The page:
Do you think some wedding vows should be removed?
Topic: How to write a reference for a friend examples
June 16, 2019 / By Abigale Question:
Such as: for better or worse?
Adultery and Abuse would be considered "worse" and alot of people divorce for these things.
Also-for richer or poorer. People will often divorce if there is not as much money coming in as they would like.
Perhaps I should add that I asked this because I feel that people give up on thier vows too easily.
I have been married for 15 years and we have had all of these things happen... which makes me ask this. I have had to endure all of this. So I wonder- should I put up with it for the sake of our vows?
Best Answers: Do you think some wedding vows should be removed?
Stirling | 7 days ago
I wrote our wedding vows, so there were only references to respect, integrity, and honesty.
So...in that sense, I guess...yeah...I think people should only "vow" to those things by which they really intend to abide. Isn't that what a vow is?
Personally, I think people take marriage too lightly. While I think most don't "intend" to get divorced, I think they don't responsibly consider who their partners really are, or even their own true desires.
There has never been a divorce in my family; not parents, sisters, brothers, aunts, uncles or cousins (at least any that I know of). If there's a monogamy gene, my family has it!
A dear friend of mine recently left her husband, so that will be the very first divorce that has personally touched me. While those two seemed happy (and some quick marriages do last), they were married only six months after meeting online, and will be divorced (5 years later) because my friend apparently secretly carried a torch for an old friend. When he became "available" she decided she'd rather try a relationship with him, instead of sticking with her marriage. (She'd never indicated any kind of unhappiness in her marriage, prior to announcing she was leaving her husband for this other man.)
I can only imagine that if my friend had been more honest (even if it was just with herself) about her true feelings for this other guy, she might not have rushed into marriage. On the flip side, I don't think waiting to get married would have necessarily prevented my friend's husband from being devastated like this. I mean, my friend only unloaded this "information" a few months ago. They'd been married for five years and, as far as he knew, everything was fine. So even if they'd waited 4 years, he might not have learned anything that would have discouraged him from marrying her.
Still, I can't help but encourage people to do a lot of soul searching and just wait...take a breath...and wait to get married until they're really, really sure they know the other person AND themselves.
EDITED TO ADD:
Phenomanon... You wrote, "I have been married for 15 years and we have had all of these things happen... which makes me ask this. I have had to endure all of this. So I wonder- should I put up with it for the sake of our vows?"
I've never been in your situation, so I don't know what I would do, if push came to shove. But I will say this, it is my firm belief that I would not stay in a marriage where my partner didn't live up to his vows. I would not stay in a marriage after adultery. I just know I wouldn't. I can barely even type my feelings about abuse... Nope. Not gonna happen. I've always said, "A man could disrespect me...once." You know that ol' saying, "Fool me once. Shame on you. Fool me twice. Shame on me,"? Well, that is how I feel about that kind of thing.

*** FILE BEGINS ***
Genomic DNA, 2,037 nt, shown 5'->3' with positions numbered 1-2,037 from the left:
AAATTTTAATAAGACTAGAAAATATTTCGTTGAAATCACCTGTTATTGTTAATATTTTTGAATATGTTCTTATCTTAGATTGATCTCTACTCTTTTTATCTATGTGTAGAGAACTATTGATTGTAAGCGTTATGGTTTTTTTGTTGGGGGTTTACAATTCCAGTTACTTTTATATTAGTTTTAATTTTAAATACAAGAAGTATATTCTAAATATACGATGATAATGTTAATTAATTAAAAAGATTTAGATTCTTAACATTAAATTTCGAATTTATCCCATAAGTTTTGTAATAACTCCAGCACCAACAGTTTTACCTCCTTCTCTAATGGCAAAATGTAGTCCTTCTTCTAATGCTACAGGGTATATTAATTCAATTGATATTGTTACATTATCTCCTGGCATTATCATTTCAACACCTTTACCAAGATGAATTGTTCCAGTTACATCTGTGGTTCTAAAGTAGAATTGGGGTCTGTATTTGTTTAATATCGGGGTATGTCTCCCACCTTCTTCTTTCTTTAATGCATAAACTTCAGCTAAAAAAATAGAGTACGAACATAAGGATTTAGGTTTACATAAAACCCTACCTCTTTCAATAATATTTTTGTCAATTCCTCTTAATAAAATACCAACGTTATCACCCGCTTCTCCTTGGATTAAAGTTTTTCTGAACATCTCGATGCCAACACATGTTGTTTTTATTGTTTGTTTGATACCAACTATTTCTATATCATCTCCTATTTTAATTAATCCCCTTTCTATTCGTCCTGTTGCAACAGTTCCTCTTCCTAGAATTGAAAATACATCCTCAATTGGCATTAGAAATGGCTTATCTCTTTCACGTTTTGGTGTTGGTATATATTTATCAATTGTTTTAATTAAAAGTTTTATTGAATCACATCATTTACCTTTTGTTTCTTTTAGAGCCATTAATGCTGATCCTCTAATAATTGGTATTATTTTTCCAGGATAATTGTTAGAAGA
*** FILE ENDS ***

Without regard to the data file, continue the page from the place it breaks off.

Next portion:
When I was dating, there was no future if the man didn't open doors and pull chairs out for me. (Not that that's what everyone needs. But those kinds of things were important to me.) I certainly wouldn't be around anyone who made me feel bad or was hostile or anything like that.
I have excellent examples of good marriages all around me, so I know that someone who loves you would NEVER say something ugly or nasty to you or about you. I sometimes come across people who say some of the most unflattering things about their spouses, and I just think, 'Dude...get out of that relationship. You don't actually love and respect that person. Find someone you do.'
13 years later and I can't wait for my husband to come home from work, each day. A smile breaks out across my face when I see him walk from the train to our car, when I go to pick him up. I love spending every available minute with him. And while he's not perfect, you'd never hear me bad-mouthing him to anyone. I certainly wouldn't tolerate him saying anything hurtful to me. (He never would though. We love each other.) As I said in another discussion, I know I have an almost impossibly high standard for the men I've dated (and myself). But anything less is...well...settling.
I wouldn't presume to tell you what to do. And I would hope you could find a way to work things out. But me? My partner saying something hurtful to me is the kind of thing I'd have a hard time forgetting. More importantly, I'd wonder why I'd want to stay with someone who, even momentarily, wanted to hurt me. That's not love. We're all human. And we all make mistakes. And not everyone had good relationship role models to follow. I "get" that. But there's a point when adults have to take responsibility for their actions. And you don't truly love someone if you disrespect them.
I wish you the very best in the future. I hope you get all the goods things you deserve in life! :-)
👍 142 | 👎 7
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Originally Answered: What gift can i give using my wedding vows?